The OM-4 represented the pinnacle of Olympus film camera development. The multi-spot metering function, unique to the OM-3 and OM-4 bodies, afforded photographers the greatest manual exposure control in any film camera produced. The OM’s multi-spot metering mode works by taking a spot meter reading from the center of the focusing screen each time the photographer presses the multi-spot button, up to eight readings.
For a simple spot meter reading, push the button once. But the magic happens when the photographer pushes it a second, or third, or more, time. Starting with the second exposure, the camera begins to average the spot meter readings into a single, near-ideal measurement. This allows the photographer – when used correctly – to record images with highly precise automatic exposures.
The photos in this article are all on new Kodak EKTACHROME E100 and historically, the OM-4 spot and multi-spot metering made this camera ideally suited for slide film photographers. In fact, no camera produced besides the OM-3 and OM-4 can yield such consistent and even exposures on slide positives. The images in this article all show that.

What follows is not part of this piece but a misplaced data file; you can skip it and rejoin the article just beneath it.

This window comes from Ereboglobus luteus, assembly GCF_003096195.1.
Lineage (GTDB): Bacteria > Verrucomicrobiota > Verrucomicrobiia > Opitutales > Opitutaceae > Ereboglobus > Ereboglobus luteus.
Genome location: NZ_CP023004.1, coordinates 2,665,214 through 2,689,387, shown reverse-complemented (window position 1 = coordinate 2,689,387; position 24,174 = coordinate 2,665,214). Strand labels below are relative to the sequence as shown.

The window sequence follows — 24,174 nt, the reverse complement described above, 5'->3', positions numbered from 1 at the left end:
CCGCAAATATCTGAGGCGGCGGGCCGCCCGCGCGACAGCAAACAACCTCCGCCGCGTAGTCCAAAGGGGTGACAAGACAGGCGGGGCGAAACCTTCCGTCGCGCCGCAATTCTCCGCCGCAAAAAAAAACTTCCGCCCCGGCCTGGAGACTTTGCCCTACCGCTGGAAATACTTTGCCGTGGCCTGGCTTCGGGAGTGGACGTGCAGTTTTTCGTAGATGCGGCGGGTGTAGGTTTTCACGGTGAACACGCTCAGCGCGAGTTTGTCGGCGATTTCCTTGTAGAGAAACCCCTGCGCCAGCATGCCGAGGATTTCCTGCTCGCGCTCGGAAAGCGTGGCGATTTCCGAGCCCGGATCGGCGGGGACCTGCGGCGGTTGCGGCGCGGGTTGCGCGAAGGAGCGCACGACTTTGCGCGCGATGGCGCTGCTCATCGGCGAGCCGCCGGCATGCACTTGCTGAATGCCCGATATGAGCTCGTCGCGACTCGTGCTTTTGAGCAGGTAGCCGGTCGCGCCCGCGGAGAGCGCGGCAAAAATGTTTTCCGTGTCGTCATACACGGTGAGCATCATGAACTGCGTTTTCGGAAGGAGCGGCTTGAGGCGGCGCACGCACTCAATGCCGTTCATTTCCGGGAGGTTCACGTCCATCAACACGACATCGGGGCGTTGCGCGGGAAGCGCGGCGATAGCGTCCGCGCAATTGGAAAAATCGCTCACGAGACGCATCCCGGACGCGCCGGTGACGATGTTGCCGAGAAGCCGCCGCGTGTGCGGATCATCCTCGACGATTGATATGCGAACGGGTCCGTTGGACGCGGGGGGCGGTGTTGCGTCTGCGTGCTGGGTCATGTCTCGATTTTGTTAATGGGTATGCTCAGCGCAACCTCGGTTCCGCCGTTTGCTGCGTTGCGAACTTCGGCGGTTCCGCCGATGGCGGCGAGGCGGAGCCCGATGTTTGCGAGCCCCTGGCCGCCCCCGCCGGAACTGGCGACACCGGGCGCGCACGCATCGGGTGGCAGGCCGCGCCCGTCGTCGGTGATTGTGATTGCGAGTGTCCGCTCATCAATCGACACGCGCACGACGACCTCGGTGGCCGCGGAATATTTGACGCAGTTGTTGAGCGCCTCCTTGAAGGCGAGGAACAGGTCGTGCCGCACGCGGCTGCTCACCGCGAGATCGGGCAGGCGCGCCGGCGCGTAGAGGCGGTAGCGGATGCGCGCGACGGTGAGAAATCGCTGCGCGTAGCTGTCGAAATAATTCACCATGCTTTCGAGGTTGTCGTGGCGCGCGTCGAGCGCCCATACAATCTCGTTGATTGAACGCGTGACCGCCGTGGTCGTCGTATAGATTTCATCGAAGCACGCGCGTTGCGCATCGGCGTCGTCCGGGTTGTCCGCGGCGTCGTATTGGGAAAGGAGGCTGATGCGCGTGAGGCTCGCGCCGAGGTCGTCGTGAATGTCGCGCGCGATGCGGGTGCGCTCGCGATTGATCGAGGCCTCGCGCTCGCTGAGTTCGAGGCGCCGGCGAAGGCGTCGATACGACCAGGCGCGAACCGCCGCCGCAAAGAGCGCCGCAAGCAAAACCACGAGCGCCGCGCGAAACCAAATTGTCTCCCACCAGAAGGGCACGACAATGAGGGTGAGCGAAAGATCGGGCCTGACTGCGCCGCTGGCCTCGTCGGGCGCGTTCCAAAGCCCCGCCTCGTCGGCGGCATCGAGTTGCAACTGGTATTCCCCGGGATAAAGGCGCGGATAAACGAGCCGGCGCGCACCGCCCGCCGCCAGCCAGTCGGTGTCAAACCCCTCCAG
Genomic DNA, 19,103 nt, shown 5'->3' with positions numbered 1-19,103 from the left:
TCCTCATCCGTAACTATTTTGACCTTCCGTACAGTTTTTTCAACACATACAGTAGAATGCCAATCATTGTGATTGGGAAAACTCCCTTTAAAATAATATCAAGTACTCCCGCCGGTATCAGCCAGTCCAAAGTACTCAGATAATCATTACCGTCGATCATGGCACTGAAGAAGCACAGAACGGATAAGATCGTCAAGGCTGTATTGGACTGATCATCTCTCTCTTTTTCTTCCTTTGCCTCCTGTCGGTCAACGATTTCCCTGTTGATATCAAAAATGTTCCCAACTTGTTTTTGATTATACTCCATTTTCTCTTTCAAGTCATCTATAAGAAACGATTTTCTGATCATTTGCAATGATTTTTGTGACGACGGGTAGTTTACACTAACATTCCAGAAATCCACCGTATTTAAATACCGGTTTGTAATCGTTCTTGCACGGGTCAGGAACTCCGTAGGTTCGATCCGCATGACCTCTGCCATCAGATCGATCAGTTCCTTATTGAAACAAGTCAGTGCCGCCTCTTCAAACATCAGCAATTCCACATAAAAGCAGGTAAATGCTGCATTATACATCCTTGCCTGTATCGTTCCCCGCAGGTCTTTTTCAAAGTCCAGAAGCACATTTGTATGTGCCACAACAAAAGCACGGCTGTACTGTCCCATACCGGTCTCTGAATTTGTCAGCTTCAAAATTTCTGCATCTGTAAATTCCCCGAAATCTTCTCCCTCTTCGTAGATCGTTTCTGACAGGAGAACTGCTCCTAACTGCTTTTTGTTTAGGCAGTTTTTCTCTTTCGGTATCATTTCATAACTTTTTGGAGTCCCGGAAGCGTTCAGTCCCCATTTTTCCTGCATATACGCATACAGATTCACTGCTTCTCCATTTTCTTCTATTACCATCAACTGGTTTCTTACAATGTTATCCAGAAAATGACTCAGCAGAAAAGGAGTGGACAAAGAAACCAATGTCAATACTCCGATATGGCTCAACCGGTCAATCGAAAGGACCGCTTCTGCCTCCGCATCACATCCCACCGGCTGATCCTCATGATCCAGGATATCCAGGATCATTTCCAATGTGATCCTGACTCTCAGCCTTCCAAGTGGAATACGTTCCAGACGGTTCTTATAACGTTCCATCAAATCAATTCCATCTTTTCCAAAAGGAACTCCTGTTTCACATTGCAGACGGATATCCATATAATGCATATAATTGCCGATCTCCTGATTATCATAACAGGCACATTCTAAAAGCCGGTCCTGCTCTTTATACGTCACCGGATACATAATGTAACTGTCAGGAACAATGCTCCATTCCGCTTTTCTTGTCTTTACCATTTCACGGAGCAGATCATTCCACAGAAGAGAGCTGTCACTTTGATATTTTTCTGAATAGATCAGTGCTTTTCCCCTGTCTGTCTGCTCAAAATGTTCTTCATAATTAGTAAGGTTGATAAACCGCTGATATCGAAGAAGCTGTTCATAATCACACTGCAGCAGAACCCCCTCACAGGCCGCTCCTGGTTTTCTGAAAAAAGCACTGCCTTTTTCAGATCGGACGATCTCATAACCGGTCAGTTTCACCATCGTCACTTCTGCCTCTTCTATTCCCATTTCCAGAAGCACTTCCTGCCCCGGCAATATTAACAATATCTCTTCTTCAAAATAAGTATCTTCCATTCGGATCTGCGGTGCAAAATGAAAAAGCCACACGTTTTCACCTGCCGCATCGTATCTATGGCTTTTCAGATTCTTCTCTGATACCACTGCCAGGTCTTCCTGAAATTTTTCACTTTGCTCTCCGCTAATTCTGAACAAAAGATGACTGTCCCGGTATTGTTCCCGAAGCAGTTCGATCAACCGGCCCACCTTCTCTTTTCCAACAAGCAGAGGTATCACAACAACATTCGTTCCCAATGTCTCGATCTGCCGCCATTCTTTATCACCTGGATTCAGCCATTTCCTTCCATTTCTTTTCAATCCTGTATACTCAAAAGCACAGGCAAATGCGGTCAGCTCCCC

Each photo’s capture process used either a single or multi-spot meter reading. Further reducing the amount of a scene available to the camera to meter off of, each photo in this article was taken on the 300mm f/4.5 Zukio lens, a lens with a mixed reputation.
The 300mm f/4.5’s reputation as soft is unearned. Wide-open it performs as well as any contemporary lens from the same price and better than most of them. Stopped down, the performance exceeds that of many contemporary lenses. On slide film, the Olympus Zuiko 300mmm f/4.5 renders colors and contrast beautifully. Two of the images in this set exhibit some softness along that top. That arose from an issue with the digitizing process, not the lens.
Kodak EKTACHROME E100, paired with an exceptional meter, presents photographers with a rich palette of gorgeous and saturated colors enhanced by a steep gamma curve characteristic of the best slide films. For top-shelf results in 35mm, few, if any, options exist that improve on an Olympus OM-3 or OM-4 paired with EKTACHROME E100.
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This series is produced in conjunction with Hamish Gill's excellent 35mmc.com. Head on over to read the other half of these stories there.
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